Com­mon bad be­hav­iors that in­hibit suc­cess

South Florida Sun-Sentinel (Sunday) - - Success - By Ilya Pozin

An en­tire in­dus­try has sprung up around the pur­suit of suc­cess, full of self­help books, mo­ti­va­tional con­fer­ences and dec­o­ra­tive Etsy items with up­lift­ing mes­sages.

But self-im­prove­ment doesn’t re­quire shelling out tons of cash for a patented and trade­marked for­mula for suc­cess. Your best self is likely just a few slight ad­just­ments away.

I know I add qual­ity and pro­duc­tiv­ity to my day just by eat­ing break­fast. It’s not ex­pen­sive and it’s a sim­ple act. It’s just a bowl of ce­real to kick­start my mind and body each day. Too of­ten I rush out in the morn­ing, liv­ing on re­peat, never cor­rect­ing my bad habits.

Ev­ery repet­i­tive ac­tion that we take in our daily lives, good or bad, is a habit we’ve built up over time. Ac­cord­ing to Charles Duhigg, author of “The Power of Habit,” this is due to a three-step pat­tern he calls the habit loop. The de­ci­sion­mak­ing part of the brain goes into a kind of sleep mode when the habit loop kicks in, which is why we con­tinue even prob­lem­atic be­hav­iors.

While this is great for those healthy, suc­cess-build­ing habits, it isn’t use­ful for chang­ing neg­a­tive be­hav­iors. The good news is that there’s a way to break the habit loop.

What it takes is chang­ing the en­vi­ron­ment that nor­mally cues up the habit loop.

“If you want to quit smok­ing,” says Duhigg, “you should stop smok­ing while you’re on a va­ca­tion — be­cause all your old cues and all your old re­wards aren’t there any­more. So you have this abil­ity to form a new pat­tern and hope­fully be able to carry it over into your life.”

Ev­ery­one’s bad habits are dif­fer­ent, of course, but there are some com­mon ones. Try work­ing on these, and you’ll be on your way to a more suc­cess­ful life:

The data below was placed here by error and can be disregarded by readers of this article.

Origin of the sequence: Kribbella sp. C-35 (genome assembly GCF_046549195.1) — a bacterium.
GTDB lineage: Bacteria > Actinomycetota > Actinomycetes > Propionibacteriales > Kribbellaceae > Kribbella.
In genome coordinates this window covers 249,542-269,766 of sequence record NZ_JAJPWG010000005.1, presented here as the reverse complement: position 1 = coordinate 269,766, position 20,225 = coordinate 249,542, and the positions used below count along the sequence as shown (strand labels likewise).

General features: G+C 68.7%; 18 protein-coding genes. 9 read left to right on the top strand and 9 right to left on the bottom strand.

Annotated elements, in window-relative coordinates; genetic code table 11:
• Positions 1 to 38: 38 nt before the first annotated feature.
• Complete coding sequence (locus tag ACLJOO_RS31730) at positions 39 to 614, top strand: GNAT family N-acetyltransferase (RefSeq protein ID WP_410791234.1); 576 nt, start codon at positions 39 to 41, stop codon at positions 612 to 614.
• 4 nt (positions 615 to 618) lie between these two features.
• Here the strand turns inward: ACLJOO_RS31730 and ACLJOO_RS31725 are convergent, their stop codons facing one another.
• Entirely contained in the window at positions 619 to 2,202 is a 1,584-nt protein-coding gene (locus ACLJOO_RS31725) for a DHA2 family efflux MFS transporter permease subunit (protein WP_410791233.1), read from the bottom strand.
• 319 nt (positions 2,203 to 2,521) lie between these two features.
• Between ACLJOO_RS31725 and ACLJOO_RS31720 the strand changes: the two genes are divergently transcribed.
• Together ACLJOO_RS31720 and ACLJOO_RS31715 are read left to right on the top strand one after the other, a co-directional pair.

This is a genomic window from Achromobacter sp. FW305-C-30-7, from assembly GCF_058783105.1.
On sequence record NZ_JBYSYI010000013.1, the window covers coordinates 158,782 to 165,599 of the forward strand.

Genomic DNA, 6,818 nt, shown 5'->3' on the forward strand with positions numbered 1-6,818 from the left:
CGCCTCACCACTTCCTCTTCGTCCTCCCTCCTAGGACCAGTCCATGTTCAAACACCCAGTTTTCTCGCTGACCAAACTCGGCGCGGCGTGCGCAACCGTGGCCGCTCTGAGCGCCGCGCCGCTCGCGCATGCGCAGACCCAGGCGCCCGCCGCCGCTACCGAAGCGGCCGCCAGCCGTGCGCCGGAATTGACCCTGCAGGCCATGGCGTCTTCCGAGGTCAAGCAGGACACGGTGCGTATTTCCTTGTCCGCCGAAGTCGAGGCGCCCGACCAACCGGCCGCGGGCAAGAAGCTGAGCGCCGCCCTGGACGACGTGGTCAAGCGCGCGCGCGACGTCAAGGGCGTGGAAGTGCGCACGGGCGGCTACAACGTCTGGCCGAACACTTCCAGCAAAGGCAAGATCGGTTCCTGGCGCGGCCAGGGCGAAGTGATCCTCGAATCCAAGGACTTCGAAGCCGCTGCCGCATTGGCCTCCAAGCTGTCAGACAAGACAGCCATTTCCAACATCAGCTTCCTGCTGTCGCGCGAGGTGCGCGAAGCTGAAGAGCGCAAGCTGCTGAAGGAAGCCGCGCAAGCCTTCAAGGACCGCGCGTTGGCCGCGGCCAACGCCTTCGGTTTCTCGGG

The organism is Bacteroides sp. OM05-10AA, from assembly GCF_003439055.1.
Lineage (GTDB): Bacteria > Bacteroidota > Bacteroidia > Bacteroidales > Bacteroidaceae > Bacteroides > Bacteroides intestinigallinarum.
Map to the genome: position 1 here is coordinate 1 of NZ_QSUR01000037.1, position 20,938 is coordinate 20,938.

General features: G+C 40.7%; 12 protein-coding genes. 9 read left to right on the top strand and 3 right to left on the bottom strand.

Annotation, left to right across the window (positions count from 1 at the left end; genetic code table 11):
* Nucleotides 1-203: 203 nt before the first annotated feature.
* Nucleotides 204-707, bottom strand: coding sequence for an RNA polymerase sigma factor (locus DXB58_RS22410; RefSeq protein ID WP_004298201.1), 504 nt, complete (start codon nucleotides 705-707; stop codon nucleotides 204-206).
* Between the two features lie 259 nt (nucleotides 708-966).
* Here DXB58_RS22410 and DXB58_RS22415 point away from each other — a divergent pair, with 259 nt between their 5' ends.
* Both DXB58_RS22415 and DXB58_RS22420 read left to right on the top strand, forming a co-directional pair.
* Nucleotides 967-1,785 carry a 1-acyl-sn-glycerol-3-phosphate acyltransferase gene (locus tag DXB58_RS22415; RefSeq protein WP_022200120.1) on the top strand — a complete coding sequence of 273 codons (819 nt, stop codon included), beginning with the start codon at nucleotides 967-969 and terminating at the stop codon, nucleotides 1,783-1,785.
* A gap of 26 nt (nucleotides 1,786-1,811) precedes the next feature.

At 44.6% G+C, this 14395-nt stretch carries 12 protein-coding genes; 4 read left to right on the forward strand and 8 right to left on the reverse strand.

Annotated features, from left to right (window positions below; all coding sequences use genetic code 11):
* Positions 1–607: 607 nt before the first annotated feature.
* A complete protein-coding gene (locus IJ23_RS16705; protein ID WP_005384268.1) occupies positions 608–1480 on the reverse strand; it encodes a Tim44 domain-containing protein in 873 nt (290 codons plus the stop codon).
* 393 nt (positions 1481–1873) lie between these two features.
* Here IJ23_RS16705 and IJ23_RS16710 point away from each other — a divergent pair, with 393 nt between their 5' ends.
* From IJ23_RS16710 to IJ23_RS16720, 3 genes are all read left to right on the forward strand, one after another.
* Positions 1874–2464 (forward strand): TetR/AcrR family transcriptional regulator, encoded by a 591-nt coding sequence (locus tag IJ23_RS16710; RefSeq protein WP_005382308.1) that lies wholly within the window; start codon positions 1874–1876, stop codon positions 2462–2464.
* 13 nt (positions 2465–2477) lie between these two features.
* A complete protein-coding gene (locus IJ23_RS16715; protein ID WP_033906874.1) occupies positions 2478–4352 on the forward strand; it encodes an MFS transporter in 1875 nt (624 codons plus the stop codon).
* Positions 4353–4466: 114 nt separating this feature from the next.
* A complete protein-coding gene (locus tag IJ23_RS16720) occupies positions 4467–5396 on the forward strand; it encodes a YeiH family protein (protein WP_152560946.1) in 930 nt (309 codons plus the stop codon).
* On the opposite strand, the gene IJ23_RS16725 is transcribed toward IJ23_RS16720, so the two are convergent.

1. Don’t talk so much

Some of the key pil­lars of suc­cess — learn­ing, build­ing re­la­tion­ships, es­tab­lish­ing con­nec­tions — have one thing in com­mon: You’ll never ac­com­plish them if you’re the only one talk­ing. Train­ing your­self to ac­tu­ally lis­ten dur­ing a meet­ing will make you more ef­fec­tive than men­tally draft­ing your next pro­nounce­ment.

Tom Peters, author and of “The Ex­cel­lence Div­i­dend,” writes the word “LIS­TEN” on his hand as a reg­u­lar re­minder to pass the mic dur­ing meet­ings. Lis­ten­ing is es­pe­cially im­por­tant in a busi­ness set­ting, where sales­peo­ple tend to pre­pare their next pitch in­stead of lis­ten­ing to a cus­tomer.

Re­train your brain to fo­cus on what oth­ers are telling you.

2. Read as much as you can

Be­ing well-read is a huge boost. A study by the Univer­sity of Ed­in­burgh and King’s Col­lege Lon­don re­searchers found that there is a cor­re­la­tion be­tween early read­ing ca­pa­bil­ity in kids and higher cog­ni­tive func­tion.

Leisure read­ers even re­port less stress and hap­pier lives, ac­cord­ing to a sur­vey by the Univer­sity of Liver­pool.

Even more im­pres­sive, a study pub­lished in Neu­rol­ogy found that se­niors who had en­gaged in reg­u­lar men­tal ac­tiv­ity like read­ing through­out their lives were less likely to de­velop the brain plaques that cause de­men­tia and Alzheimer’s, mean­ing that the sim­ple act of read­ing may have helped keep their mem­o­ries sharp in old age.

3. Give it a rest

There’s a rea­son that Calm, an app that fea­tures sleep sto­ries read by nar­ra­tors like Stephen Fry and Anna Ac­ton, was Ap­ple’s 2017 iPhone app of the year. It’s all about sooth­ing the mind and en­cour­ag­ing a rest­ful state.

Even Ama­zon CEO Jeff Be­zos said in an in­ter­view with Thrive Global that he gets eight hours of sleep ev­ery night, so there’s no rea­son you shouldn’t pri­or­i­tize a health­ier shut-eye rou­tine.

Some of us find catch­ing enough Z’s eas­ier said than done, but there are some tricks that can help you reach dream­land with­out med­i­ca­tion.

2920 Sleep, an on­line mat­tress re­tailer, rec­om­mends writ­ing down one bad habit that’s ag­i­tat­ing your sleep, such as too many night­caps, and try­ing to kick it for five days. The sim­ple act of writ­ing it down can spur you to take cor­rec­tive ac­tion.

In ad­di­tion, power down at least an hour be­fore you go to sleep. Put down all de­vices and fo­cus on re­lax­ing.

4. Re­think your re­la­tion­ships

One of the great­est pre­dic­tors of health, hap­pi­ness and longevity has noth­ing to do with quit­ting smok­ing or eat­ing break­fast. In­stead, it’s about cul­ti­vat­ing stronger, more ful­fill­ing re­la­tion­ships with oth­ers.

An eight-decade, on­go­ing Har­vard Univer­sity study shows a strong cor­re­la­tion be­tween healthy re­la­tion­ships and healthy in­di­vid­u­als. Per­haps there are toxic peo­ple in your life. Ex­am­ine your friend­ships and de­cide if you need to back away from some­one who doesn’t make you feel good about your­self.

Im­prov­ing the qual­ity of your friend­ships will go a long way to­ward en­sur­ing you live a long and happy life.

Ilya Pozin is the founder of Pluto TV, Co­plex and Open Me.

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